Plaintiffs did not seek damages. Rather, they requested an order enjoining KeyBank from (1) “reporting to any credit agency any default by Plaintiffs or the Class under the Notes,” (2) “enforcing the Notes against Plaintiffs and the Class or taking any action in furtherance of enforcement efforts,” and (3) “engaging in false and deceptive acts and practices” with respect to consumer credit contracts involving purchase money loans. Plaintiffs sought to prohibit KeyBank from collecting any amount of the debt, even though Plaintiffs had received at least some benefit from the loan in the helicopter pilot training they received before SSH shut down.
KeyBank moved to compel arbitration. The district court, Judge Thelton E. Henderson, denied the motion. The initial question the district court had to consider was whether California or Ohio law applied to determine the enforceability of the arbitration clause. Plaintiffs argued that the parties' choice of Ohio law should not control. The district court agreed, holding that Ohio law was “contrary to a fundamental policy of California” and that California had a “materially greater interest” than Ohio in the resolution of the dispute. See Hoffman v. Citibank (S.D.), N.A., 546 F.3d 1078, 1082 (9th Cir.2008) (per curiam). This fundamental policy was California's rule prohibiting the arbitration of claims for public injunctive relief, notwithstanding the parties' agreement to arbitrate. See Cruz, 133 Cal.Rptr.2d 58, 66 P.3d at 1164–65. In contrast to California, Ohio law appeared to allow arbitration of such claims. Hawkins v. O'Brien, No. 22490, 2009 WL 50616, at *6 (Ohio Ct.App. Jan. 9, 2009). With these considerations in mind, the court declined to apply the parties' choice of Ohio law.
At the time of the district court's decision on the motion to compel arbitration, the operative complaint was the Second Amended Complaint. Later, when the court dismissed Plaintiffs' case, the operative complaint was the Third Amended Complaint. Any differences between the two complaints are not material to our resolution of this appeal.
Presumably because the district court was considering Plaintiffs' Second Amended Complaint, which requested only private injunctive relief, the district court extended the Broughton–Cruz rule to all claims for injunctive relief, not merely those for public injunctive relief. Given the Third Amended Complaint's later request for a broad public injunction, we do not address whether such an extension was warranted.
Judge Henderson next considered whether, under California law and the FAA, Plaintiffs could maintain their lawsuit or whether they were bound to arbitrate as required in the Notes. Judge Henderson held that Broughton and Cruz prohibited the arbitration of Plaintiffs' injunctive relief claims and that therefore, the arbitration clause was unenforceable. Judge Henderson denied the motion to compel arbitration in July of 2009, nearly two years before the Supreme Court issued the Concepcion decision and thus did not have the benefit of that opinion.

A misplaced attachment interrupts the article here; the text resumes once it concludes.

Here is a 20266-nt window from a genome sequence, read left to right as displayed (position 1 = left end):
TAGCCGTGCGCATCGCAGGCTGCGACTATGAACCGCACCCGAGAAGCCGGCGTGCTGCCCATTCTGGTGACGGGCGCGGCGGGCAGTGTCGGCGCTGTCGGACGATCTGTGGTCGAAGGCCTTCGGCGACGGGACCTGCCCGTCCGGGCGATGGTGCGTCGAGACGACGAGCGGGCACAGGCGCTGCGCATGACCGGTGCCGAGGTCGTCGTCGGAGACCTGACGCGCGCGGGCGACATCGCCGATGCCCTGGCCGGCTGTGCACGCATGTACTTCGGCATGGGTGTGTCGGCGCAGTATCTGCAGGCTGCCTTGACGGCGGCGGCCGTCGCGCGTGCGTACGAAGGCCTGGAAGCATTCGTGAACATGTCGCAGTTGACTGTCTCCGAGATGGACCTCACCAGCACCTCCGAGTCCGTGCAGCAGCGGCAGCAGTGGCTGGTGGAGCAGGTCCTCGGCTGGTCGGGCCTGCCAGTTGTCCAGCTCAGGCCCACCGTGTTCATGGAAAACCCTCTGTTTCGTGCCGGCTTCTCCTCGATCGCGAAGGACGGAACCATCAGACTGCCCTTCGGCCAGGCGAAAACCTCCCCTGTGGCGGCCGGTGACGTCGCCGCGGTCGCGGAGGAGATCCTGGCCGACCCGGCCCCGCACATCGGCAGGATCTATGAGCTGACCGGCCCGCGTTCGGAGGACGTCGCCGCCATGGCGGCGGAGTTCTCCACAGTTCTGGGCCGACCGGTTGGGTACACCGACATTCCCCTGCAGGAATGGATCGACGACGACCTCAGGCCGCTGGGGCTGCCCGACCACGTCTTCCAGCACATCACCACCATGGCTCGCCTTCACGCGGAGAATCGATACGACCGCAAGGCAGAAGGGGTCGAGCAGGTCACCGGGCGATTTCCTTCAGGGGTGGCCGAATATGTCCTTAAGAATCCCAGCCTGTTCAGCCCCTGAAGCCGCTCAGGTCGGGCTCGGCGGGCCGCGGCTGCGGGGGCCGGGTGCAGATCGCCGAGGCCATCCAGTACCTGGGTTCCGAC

Pursuant to 9 U.S.C. § 16(a)(1)(C), KeyBank appealed the district court's denial of its motion to compel arbitration. While that interlocutory appeal was pending, KeyBank moved to dismiss the Third Amended Complaint. The district court granted the motion and entered judgment, from which Plaintiffs appeal.
STANDARD OF REVIEW
We review de novo the district court's decision to deny KeyBank's motion to compel arbitration. Bushley v. Credit Suisse First Boston, 360 F.3d 1149, 1152 (9th Cir.2004). Plaintiffs, as the parties challenging the enforceability of the arbitration clause, “bear[ ] the burden of proving that the claims at issue are unsuitable for arbitration.” Green Tree Fin. Corp.–Ala. v. Randolph, 531 U.S. 79, 91, 121 S.Ct. 513, 148 L.Ed.2d 373 (2000).
KeyBank asks us to find error in the district court's refusal to enforce the Note's choice of Ohio law and its application of California law, but we need not address this issue. We assume, without deciding, that California law governs Plaintiffs' claims, because even under California law, the arbitration agreement must be enforced.
The Federal Arbitration Act
The FAA provides for the enforcement of private agreements to arbitrate disputes. It also includes a savings clause that allows such agreements to be invalidated only “upon such grounds as exist at law or in equity for the revocation of any contract.” 9 U.S.C. § 2. Unless the savings clause applies, arbitration agreements are “valid, irrevocable, and enforceable.” Id. The United States Supreme Court has repeatedly explained that the FAA was intended to reverse the long history of judicial refusal to enforce arbitration agreements. See, e.g., Mastrobuono v. Shearson Lehman Hutton, Inc., 514 U.S. 52, 55, 115 S.Ct. 1212, 131 L.Ed.2d 76 (1995); Volt Info. Sci., Inc. v. Bd. of Trs., 489 U.S. 468, 474, 109 S.Ct. 1248, 103 L.Ed.2d 488 (1989). As the Court stated in Mitsubishi Motors Corp. v. Soler Chrysler–Plymouth, Inc., 473 U.S. 614, 625 n. 14, 105 S.Ct. 3346, 87 L.Ed.2d 444 (1985), “the Act was designed to overcome an anachronistic judicial hostility to agreements to arbitrate, which American courts had borrowed from English common law.”